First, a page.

Exclusive Interview With enVu’s Benjamin Mathieu

Gail Chiasson, North American Editor

Founded quietly last May as a new wholly-owned subsidiary of STRATACACHE, New York-based enVu will be officially launched tomorrow, ready to show off and attract advertisers to its first product which is called enSpire.

Using immersive gestural interactive projection technology to display digital advertising on the floor while engaging consumers within key retail locations in the Top 20 DMAs across the U.S., enSpire has ALREADY been installed in 85 malls, with plans to be in 170 malls by the end of October, and 215 by mid-2011. Four major real estate companies owning malls are already on board.

enVu is headed by CEO Benjamin Mathieu, former CEO of course of Neo Advertising Canada (recently sold to Traffic), and earlier with BroadSign (all based in Montreal).

We talked exclusively to Mathieu about enVue, enSpire and plans for the future.

“Our focus is immersive interactive digital signage,” Mathieu says. ”We expect to be the only ones with permanent installations across the U.S.. To do this, we are buying all components from suppliers and doing everything ourselves, including selling the advertising. And we are developing partnerships with malls for the permanent installations. Our priority is malls but eventually we want to move into airports and then into retail.”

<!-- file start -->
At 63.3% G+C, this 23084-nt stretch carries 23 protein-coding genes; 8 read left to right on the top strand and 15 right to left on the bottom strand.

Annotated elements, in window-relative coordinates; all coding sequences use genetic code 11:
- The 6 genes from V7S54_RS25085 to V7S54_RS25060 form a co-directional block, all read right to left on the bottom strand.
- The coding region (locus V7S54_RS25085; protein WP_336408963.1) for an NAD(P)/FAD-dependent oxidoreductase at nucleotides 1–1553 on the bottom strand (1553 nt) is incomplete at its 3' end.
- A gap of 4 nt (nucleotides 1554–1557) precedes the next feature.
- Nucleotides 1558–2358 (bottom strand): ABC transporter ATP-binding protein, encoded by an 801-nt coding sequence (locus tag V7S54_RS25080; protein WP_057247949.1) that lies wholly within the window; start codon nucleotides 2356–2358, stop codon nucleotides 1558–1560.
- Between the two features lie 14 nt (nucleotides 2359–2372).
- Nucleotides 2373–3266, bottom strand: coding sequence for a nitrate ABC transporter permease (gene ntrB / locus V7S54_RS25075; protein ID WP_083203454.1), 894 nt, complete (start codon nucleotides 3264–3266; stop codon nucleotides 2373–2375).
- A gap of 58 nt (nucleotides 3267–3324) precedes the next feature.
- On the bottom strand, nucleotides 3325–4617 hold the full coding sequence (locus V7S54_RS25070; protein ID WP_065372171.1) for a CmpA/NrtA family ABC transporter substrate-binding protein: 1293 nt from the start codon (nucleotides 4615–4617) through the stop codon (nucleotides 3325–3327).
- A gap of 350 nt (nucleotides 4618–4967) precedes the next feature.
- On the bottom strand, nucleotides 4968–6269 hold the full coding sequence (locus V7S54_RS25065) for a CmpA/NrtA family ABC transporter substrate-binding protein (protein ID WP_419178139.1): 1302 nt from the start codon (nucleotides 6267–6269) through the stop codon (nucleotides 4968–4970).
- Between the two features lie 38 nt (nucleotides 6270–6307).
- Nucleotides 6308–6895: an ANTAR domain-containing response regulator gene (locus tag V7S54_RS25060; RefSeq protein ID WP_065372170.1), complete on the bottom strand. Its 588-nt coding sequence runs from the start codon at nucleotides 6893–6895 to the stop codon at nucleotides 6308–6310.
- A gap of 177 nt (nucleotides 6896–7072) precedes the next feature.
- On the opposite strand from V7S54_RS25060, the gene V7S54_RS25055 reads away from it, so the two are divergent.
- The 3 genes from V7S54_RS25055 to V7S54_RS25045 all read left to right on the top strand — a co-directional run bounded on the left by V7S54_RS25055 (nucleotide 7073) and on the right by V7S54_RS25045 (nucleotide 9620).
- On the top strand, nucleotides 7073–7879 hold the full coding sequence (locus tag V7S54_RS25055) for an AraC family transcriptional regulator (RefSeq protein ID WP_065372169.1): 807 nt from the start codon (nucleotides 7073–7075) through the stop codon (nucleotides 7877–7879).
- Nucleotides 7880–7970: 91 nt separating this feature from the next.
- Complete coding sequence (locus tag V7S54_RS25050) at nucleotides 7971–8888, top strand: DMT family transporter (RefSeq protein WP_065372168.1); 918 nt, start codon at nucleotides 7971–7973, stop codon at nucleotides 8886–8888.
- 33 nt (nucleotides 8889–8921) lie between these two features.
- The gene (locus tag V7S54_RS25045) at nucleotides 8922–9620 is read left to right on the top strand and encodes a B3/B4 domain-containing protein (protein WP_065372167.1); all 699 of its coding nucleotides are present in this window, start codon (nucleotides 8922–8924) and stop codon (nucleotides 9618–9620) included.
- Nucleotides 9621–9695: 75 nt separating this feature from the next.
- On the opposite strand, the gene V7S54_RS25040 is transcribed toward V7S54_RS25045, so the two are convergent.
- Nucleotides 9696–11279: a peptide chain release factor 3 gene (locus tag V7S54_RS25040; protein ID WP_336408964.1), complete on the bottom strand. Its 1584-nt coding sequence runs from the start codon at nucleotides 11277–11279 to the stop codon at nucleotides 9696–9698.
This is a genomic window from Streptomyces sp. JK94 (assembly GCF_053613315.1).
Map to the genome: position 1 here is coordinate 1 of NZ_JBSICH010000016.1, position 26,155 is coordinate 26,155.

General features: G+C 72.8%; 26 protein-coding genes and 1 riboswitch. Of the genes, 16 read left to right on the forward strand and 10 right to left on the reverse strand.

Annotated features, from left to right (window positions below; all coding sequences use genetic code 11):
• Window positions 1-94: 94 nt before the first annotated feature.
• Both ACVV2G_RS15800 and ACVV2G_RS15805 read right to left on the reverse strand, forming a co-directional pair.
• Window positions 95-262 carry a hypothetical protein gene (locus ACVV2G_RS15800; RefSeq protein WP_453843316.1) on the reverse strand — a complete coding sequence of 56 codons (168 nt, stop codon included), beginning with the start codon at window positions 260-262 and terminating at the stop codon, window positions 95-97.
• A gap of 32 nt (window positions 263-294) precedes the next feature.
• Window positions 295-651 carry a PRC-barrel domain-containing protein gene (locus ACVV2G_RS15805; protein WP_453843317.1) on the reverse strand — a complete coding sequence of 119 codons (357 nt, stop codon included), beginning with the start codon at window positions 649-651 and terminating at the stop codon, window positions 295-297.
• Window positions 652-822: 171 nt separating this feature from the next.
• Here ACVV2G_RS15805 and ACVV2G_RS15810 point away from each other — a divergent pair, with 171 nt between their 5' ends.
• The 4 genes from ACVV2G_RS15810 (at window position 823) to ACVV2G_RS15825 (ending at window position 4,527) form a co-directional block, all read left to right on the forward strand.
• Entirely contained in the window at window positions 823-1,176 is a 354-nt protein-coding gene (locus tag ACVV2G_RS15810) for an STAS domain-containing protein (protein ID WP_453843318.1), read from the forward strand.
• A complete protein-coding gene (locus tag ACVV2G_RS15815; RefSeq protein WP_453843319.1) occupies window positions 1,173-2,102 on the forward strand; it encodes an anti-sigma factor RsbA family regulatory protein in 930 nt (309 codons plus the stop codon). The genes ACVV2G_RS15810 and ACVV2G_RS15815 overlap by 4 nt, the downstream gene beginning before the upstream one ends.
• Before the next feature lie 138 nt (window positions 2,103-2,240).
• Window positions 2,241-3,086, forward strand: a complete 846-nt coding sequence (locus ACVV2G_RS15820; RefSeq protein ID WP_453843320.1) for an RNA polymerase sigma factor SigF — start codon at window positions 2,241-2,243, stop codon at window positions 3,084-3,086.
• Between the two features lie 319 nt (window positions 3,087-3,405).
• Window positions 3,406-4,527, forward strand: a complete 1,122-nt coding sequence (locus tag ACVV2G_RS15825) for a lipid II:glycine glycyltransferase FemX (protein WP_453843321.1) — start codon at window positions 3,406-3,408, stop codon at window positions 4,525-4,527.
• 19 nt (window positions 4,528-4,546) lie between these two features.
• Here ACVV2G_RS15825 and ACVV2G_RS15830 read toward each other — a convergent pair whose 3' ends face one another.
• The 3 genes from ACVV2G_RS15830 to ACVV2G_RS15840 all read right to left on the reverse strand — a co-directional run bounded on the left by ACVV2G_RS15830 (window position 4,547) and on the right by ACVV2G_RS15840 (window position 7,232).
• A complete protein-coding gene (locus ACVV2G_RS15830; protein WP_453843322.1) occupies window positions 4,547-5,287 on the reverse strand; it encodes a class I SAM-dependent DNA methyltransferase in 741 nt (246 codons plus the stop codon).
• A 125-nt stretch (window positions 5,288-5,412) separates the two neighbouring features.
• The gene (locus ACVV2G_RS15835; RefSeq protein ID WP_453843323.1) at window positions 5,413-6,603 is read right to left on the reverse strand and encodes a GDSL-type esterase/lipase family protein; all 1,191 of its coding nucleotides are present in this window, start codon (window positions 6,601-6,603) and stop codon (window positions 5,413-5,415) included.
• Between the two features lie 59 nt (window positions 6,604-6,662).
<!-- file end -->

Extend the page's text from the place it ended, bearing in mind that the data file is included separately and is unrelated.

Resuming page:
Each installation involves a ceiling projector focused on a 6’ x 8’ flat-framed floor area in each mall’s highest traffic spots.

When someone moves a hand over the projection or moves onto it, it is interactive. A loop will show news, sports and weather on the floor, which will also have as many as 10 ads of 30 seconds to 45 seconds.

While most mall projection technologies only allow consumers to see an ad changing with animation, enSpire Mall Media 3.0 allows consumers to interact with the advertisement itself. The product, we are told, has proven stopping power.

We were immediately reminded of floor installations by GestureTek and, sure enough, GestureTek is one of the suppliers, as are Christie Digital, STRATACACHE with their Activia for Media software and Sony’s Convergent Media for mall installations.

“What makes us different is not only that we are putting in permanent installations, but that everyone involved has up to 10 years experience in digital signage,” says Mathieu. “Also, we have the size of a group like STRATACACHE behind us, and we have no need for outside investors.